C, which has the nation’s highest district HIV prevalence (3%), 76 % of those infected are African American (U. S. National Institutes of Health, 2010). The Centers for Disease Control is committed to partnering with African American Communities to ensure that appropriate HIV prevention programs are developed and designed for high risk African Americans. The CDC funds hundreds of community based organizations for HIV prevention programs to reach African Americans across the nation (CDC, 2003). A sustained effort to tackle AIDS should have positive results in the African American community.

South Africa alone is embarking on a campaign to test fifteen million people for HIV/AIDS, and plans to secure funding to provide more access to the life saving anti-retroviral drugs. A collective effort will make progress in tacking HIV/AIDs among African Americans.

References Brown, G. (2003). HIV/AIDS among African Americans and US women: minority and young women. Retrieved May 2, 2010, from website: http://findarticles. com/p/articles/mi_m0MJV/is_4_10/ai_n6138580/ CDC (2003). HIV/AIDS among African Americans and US women: minority and young women.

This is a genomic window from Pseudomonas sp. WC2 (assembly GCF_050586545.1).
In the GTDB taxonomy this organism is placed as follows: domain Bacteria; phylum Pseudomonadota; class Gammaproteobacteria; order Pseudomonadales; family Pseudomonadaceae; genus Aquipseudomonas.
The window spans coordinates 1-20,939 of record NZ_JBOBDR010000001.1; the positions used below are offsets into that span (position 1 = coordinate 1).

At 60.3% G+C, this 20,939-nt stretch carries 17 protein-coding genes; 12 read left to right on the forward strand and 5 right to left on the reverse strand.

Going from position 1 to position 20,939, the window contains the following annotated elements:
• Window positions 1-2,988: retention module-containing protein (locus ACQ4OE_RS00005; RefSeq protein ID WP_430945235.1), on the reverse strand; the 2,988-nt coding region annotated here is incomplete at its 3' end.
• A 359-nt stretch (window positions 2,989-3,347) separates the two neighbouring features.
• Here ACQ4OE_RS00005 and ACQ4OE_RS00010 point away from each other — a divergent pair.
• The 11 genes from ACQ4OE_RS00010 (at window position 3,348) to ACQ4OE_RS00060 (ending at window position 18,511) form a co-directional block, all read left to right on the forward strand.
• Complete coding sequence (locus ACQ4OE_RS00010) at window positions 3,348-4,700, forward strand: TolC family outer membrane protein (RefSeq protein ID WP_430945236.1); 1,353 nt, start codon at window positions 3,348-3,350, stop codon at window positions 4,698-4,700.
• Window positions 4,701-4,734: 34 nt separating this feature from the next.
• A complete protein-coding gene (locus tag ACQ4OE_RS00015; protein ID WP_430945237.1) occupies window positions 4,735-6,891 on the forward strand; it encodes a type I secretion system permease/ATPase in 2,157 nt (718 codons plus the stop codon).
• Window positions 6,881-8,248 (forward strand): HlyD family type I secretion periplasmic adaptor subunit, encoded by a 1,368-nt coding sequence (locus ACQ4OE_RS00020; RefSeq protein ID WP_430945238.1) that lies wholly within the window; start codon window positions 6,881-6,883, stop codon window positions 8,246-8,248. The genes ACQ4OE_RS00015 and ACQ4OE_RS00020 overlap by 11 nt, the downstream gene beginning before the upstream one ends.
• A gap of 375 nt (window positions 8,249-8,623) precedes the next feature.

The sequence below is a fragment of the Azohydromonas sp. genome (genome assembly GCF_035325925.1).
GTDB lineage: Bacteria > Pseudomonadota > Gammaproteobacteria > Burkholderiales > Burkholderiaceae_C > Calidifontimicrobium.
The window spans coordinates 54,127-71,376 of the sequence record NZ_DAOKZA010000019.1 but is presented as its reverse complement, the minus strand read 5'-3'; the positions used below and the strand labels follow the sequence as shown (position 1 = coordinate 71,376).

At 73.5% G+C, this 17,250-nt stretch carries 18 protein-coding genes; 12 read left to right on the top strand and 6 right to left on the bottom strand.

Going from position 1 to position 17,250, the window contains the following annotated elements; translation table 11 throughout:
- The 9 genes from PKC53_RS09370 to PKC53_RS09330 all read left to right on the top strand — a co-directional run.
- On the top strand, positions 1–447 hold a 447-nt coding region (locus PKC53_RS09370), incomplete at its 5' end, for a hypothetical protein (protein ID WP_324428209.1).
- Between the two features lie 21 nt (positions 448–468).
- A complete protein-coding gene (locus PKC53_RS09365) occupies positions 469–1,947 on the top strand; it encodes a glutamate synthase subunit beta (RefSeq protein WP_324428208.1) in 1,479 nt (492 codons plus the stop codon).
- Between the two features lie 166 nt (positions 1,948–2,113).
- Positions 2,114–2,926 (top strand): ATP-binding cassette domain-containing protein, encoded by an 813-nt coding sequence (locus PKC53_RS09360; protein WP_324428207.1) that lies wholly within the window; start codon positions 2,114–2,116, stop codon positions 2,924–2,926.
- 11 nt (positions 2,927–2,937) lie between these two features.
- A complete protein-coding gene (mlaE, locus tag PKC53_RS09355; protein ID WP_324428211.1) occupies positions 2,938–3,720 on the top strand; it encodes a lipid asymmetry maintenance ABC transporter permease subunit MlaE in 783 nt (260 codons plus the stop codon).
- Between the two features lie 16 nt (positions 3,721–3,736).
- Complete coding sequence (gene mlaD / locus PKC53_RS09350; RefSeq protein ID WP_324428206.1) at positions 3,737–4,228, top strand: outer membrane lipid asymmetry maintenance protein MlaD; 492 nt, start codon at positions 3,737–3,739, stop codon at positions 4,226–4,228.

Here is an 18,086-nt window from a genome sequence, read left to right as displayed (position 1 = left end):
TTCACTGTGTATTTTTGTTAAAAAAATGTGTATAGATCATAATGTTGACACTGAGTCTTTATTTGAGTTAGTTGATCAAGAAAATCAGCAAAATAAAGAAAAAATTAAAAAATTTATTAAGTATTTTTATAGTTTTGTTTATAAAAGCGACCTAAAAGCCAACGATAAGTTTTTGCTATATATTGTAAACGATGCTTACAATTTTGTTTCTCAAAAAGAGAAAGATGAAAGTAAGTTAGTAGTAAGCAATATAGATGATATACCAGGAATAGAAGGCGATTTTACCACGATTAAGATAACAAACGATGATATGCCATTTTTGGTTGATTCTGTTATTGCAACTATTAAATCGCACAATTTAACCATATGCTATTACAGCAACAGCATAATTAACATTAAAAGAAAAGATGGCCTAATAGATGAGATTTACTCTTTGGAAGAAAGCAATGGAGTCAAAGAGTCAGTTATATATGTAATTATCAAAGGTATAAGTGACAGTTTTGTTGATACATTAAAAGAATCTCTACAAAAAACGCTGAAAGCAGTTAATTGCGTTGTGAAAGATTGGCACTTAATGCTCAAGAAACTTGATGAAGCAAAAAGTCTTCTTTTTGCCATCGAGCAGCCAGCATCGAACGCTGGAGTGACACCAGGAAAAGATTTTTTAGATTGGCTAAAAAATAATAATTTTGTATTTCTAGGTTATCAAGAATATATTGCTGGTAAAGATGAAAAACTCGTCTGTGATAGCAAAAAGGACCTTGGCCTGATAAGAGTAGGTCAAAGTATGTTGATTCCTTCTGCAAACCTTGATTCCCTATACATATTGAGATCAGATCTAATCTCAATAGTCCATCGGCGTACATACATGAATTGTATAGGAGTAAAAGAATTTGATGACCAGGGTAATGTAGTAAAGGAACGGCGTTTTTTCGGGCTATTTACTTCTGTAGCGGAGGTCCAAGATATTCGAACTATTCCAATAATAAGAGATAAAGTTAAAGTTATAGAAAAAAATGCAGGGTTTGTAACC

Retrieved May 2, 2010, from website: HIV/AIDS among African Americans. (2009). Retrieved May 2, 2010, from website: http://www. cdc. gov/hiv/topics/aa/resources/factsheets/aa. htm HIV and African Americans. (2010). Retrieved May 2, 2010, from website: http://www. avert. org/hiv-african-americans. htm Human Sciences Research Council (2009). HIV/AIDS in South Africa. Retrieved May 23, 2010, from website: http://www. avert. org/aidssouthafrica. htm U. S. National Institute of Health. (2010). Retrieved May 2, 2010, from website: http://www. avert. org/hiv-african-americans. htm.